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Satsuma 'Miho Wase'

Citrus unshiu 'Miho Wase'

Satsuma (Eng.), Naartjie (Afr.), Sagte sitrus (Afr.)


Satsumas are known for being juicy and plump, with a mild tang to balance the sweetness. The pale orange-coloured rind is very easy to peel and the internal flesh is a deep orange colour. The fruits are ready to pick towards the end of March in South Africa. The satsuma mandarin tree is the most cold-tolerant citrus of commercial importance, only the kumquat is more cold hardy.


Flowering time
Summer, Spring
Fruiting time
Autumn, Winter


Harvest with care, Satsumas bruise easily when ripe. Mihowase satsumas ripen from early April through to the end of May.


Starting from seed, germinating Satsuma seeds will produce two seed leaves as they sprout. The seeds require loamy, well-drained soil for the best chance at germination. It will take about 8 years to get fruit on a tree grown from seed.
Citrus trees are made by grafting or budding the desired cultivar onto a suitable rootstock.

Special features

Attracts useful insects
Bees and butterflies are attracted to the flowers.
Pot plant
Make sure to use a big enough pot and to position the pot in full sun.


Natural climate


Full Sun
Soil moisture
Soil type
Loam, Sand
Soil PH preference
Alkaline, Neutral, Acid
Frost hardiness


The fruits are one of the sweetest citrus varieties. In Chinese cuisine the dried peel is also used.


Flower colour


The most common pest is citrus psylla, mainly affecting young trees. An infestation results in a swelling on the upper leaf caused by insects underneath the leaf. Less common are the orange dog caterpillars, which can be removed by hand and red and brown scale.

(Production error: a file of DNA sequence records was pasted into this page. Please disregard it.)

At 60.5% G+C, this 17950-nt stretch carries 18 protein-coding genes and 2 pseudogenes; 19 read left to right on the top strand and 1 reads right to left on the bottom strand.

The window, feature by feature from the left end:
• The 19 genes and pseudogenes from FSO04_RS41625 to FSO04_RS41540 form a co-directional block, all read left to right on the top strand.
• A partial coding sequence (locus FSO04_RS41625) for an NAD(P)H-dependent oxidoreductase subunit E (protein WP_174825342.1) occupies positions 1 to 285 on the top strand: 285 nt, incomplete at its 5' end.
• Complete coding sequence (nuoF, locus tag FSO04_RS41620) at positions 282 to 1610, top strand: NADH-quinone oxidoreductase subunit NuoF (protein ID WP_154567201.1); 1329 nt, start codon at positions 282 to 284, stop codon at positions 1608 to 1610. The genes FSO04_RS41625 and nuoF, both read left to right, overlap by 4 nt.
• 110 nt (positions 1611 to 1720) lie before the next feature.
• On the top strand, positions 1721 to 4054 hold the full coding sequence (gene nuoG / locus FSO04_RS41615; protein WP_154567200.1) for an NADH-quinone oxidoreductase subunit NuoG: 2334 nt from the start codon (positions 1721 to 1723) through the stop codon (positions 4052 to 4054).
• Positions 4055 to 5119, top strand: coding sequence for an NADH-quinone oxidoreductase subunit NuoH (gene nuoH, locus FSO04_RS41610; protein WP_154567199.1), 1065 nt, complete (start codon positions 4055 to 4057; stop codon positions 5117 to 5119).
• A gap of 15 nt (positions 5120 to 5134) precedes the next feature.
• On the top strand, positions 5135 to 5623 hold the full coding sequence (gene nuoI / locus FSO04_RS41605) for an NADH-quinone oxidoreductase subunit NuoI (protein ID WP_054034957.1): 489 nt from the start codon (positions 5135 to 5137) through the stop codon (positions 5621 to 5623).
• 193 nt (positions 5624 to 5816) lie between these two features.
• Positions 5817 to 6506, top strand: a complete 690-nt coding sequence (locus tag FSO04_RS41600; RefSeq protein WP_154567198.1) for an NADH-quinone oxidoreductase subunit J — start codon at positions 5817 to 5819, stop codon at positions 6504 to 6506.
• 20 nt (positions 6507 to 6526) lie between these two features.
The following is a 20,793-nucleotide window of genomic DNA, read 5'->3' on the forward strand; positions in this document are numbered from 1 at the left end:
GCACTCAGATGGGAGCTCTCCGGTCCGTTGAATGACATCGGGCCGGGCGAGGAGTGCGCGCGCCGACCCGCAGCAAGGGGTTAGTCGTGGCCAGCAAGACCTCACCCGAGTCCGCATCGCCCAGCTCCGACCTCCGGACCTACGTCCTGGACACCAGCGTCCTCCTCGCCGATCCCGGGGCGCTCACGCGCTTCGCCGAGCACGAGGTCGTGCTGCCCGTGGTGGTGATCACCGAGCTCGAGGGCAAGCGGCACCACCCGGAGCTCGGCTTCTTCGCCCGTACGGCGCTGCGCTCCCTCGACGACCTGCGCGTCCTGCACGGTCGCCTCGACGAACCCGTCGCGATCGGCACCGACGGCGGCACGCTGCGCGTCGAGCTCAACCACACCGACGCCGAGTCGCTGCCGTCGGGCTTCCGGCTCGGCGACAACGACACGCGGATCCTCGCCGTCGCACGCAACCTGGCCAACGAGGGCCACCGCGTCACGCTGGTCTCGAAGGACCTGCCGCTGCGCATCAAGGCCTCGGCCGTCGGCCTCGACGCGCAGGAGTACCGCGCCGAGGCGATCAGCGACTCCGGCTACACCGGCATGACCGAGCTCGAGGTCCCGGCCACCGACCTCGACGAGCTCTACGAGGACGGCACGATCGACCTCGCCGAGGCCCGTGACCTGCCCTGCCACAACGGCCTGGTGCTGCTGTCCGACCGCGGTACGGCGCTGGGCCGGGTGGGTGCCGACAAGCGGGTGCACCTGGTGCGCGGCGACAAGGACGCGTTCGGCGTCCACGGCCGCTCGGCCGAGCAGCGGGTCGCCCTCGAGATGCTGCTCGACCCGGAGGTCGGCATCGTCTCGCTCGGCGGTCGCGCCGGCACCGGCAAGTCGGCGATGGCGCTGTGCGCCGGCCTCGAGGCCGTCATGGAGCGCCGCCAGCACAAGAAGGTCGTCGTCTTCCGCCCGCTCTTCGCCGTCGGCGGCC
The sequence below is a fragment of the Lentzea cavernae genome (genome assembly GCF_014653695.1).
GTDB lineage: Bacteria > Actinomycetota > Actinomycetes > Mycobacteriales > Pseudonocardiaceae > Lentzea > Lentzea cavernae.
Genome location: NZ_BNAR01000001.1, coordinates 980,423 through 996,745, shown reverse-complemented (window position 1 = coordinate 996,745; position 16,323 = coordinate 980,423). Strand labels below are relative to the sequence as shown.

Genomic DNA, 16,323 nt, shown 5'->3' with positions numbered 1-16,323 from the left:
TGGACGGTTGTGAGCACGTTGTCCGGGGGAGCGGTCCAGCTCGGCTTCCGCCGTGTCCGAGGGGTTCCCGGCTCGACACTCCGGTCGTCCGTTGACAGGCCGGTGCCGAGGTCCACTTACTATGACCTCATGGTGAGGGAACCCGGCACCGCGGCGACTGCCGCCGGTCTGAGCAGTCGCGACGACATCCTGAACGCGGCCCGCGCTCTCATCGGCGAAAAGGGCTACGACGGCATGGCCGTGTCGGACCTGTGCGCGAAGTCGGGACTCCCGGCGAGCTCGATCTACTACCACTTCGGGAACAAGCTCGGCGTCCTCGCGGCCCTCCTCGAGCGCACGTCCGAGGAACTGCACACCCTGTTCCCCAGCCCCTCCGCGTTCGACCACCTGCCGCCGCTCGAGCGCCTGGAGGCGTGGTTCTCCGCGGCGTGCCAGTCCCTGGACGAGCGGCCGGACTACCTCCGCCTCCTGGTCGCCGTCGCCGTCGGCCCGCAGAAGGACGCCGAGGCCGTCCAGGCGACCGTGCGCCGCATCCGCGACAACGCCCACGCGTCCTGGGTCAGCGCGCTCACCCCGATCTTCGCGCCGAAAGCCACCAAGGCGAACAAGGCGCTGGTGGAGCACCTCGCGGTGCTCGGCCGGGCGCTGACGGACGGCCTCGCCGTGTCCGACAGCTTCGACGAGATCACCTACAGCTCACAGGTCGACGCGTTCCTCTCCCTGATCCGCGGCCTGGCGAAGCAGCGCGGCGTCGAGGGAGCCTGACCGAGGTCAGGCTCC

Red Scale
Aonidiella auranti

Companion plants

Citrus trees, fall prey to insects easily, thus some of the best citrus tree companions are those that either deter or draw away harmful bugs. Marigolds are an excellent companion crop for almost any plant because their smell drives away so many bad insects, petunias and borage will do the same. Nasturtium, on the other hand, draws aphids to it, they will choose the nasturtium rather than your citrus tree. Sometimes, companion planting under citrus trees has more to do with attracting the right bugs, some love to eat the things that love to eat your plants. Yarrow, dill, and fennel all attract lacewings and ladybugs, which feed on aphids. Lemon balm, parsley, and tansy attract tachinid fly and wasps, which kill harmful caterpillars. Another good set of citrus tree companions are legumes, such as peas and alfalfa. These plants leach nitrogen into the ground, which helps very hungry citrus trees. Let your legumes grow for a while to build up nitrogen, then cut them back to the ground to release it into the soil.

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